UN-Arab League Envoy urges fresh talks with besieged Syrians, authorities

17 April 2014

Regretting the abrupt halt in talks between the Syrian authorities and the negotiating committee representing civilians and fighters trapped in the Old City of Homs, United Nations-Arab League envoy Lakhdar Brahimi today urged all the parties to return to the negotiating table and complete the deal that had been on the verge of being signed.

“It is a matter of deep regret that negotiations were brutally stopped and violence is now rife again when a comprehensive agreement seemed close at hand,” Mr. Brahimi, Joint Special representative of the UN and the League of Arab States, said in a statement to journalists.

Recent discussions between the authorities and a Negotiating Committee representing those in the city, as well as inhabitants of the Al-Waer neighbourhood, “were followed with keen interest and great hope by people all over Syria,” Mr. Brahimi noted.

The Government Media of Damascus wrote “very positively” about the process, he added.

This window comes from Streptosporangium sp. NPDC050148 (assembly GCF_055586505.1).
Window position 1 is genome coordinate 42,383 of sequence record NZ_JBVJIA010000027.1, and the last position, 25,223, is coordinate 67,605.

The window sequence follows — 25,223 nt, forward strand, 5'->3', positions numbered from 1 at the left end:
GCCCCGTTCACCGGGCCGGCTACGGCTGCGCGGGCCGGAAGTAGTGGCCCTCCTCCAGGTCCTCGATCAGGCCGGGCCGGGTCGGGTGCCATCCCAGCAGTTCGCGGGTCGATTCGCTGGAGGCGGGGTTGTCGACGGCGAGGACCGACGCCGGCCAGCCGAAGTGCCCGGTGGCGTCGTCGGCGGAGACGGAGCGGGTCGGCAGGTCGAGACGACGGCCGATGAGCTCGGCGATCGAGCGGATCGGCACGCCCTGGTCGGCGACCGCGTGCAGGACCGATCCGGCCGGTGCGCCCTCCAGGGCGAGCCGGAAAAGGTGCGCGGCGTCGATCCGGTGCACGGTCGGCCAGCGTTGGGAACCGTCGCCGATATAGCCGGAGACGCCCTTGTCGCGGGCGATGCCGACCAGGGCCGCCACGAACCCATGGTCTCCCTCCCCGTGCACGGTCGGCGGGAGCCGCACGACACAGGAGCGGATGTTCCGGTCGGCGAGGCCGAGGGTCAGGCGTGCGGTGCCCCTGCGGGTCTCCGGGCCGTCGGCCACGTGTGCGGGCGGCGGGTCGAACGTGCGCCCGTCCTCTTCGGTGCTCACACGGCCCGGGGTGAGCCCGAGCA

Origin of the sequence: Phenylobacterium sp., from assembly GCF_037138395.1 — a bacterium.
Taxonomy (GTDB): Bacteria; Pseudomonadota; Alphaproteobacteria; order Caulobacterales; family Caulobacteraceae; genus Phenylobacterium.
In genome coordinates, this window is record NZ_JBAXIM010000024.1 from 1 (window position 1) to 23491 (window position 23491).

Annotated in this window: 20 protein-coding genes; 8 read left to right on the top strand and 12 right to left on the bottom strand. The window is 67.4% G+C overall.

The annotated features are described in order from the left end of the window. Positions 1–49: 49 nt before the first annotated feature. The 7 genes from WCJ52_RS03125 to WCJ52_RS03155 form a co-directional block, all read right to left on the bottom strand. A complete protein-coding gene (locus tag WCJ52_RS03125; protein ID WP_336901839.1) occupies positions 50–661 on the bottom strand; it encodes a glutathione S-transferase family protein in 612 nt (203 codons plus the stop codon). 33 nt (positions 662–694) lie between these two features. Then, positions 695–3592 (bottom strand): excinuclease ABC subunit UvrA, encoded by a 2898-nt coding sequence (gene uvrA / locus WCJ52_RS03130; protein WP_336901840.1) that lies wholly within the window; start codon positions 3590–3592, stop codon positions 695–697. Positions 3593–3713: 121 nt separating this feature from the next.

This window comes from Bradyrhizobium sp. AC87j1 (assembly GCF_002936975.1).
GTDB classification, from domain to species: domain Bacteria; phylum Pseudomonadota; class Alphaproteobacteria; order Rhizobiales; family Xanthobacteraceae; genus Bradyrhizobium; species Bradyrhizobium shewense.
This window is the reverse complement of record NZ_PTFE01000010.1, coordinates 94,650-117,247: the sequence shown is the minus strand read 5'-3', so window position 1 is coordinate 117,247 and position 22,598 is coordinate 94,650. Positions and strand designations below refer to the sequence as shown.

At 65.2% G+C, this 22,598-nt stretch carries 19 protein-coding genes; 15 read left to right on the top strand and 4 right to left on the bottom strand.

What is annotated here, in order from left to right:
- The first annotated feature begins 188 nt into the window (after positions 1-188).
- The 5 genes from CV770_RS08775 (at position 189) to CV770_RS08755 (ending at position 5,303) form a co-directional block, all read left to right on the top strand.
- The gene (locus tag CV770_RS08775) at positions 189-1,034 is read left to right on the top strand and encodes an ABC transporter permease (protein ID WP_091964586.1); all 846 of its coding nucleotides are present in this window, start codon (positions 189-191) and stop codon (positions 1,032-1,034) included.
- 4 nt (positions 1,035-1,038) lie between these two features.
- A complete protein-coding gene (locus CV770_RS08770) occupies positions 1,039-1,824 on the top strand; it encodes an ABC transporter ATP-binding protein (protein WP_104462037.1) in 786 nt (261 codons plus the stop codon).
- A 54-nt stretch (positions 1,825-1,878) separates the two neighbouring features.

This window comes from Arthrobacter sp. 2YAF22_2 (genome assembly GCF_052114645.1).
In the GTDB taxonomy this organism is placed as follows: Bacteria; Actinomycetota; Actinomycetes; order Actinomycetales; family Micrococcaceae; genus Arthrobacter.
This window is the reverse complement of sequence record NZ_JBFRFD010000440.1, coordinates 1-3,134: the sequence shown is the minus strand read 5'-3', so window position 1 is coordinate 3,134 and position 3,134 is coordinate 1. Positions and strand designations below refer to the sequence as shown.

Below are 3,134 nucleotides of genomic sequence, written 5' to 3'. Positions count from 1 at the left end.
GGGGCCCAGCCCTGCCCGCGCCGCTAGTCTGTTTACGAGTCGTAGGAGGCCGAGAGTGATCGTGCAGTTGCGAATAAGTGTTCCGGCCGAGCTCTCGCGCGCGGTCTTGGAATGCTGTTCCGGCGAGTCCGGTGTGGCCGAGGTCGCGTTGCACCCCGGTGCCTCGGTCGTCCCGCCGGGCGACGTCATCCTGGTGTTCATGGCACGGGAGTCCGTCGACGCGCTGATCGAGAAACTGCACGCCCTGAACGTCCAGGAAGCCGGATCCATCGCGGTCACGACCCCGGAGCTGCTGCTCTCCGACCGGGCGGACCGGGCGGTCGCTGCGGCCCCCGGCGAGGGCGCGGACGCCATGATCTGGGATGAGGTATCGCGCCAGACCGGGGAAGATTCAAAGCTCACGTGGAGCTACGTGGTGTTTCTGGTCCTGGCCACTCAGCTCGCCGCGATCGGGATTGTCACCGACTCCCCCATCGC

However, the negotiations stalled and violence has since resumed and escalated to what Mr. Brahimi described as “a theatre of death and destruction.”

“We have reached out to all those who could help put an end to this tragedy,” he said noting with alarm.

In February, some 1,350 men, women and children – more than half of the estimated 2,500 who have suffered the years-long siege – were evacuated from the Old City of Homs, and food moved in as part of a “humanitarian pause,” according to the UN Office for the Coordination of Humanitarian Affairs (OCHA).

Under that agreement, women, children and the elderly were allowed out but not men over 15 and under 54 years of age.

Secretary-General Ban Ki-moon and other top UN officials have repeatedly called for a political solution to the conflict, now in its fourth year. They also warned that the conflict is acutely felt by neighbouring countries and could push the entire region into region.

Mr. Ban recently appealed to Arab League members – working with Russia, the United States and the UN – to re-energize “Geneva II,” as the most recent Swiss-hosted discussions between the Syrian Government and main opposition group are known.

Two rounds of talks earlier this year, the first in January followed by a second round in February, saw both sides sticking to their positions and yielded only modest cooperation on a humanitarian issue related to aid access in the Old City of Homs.


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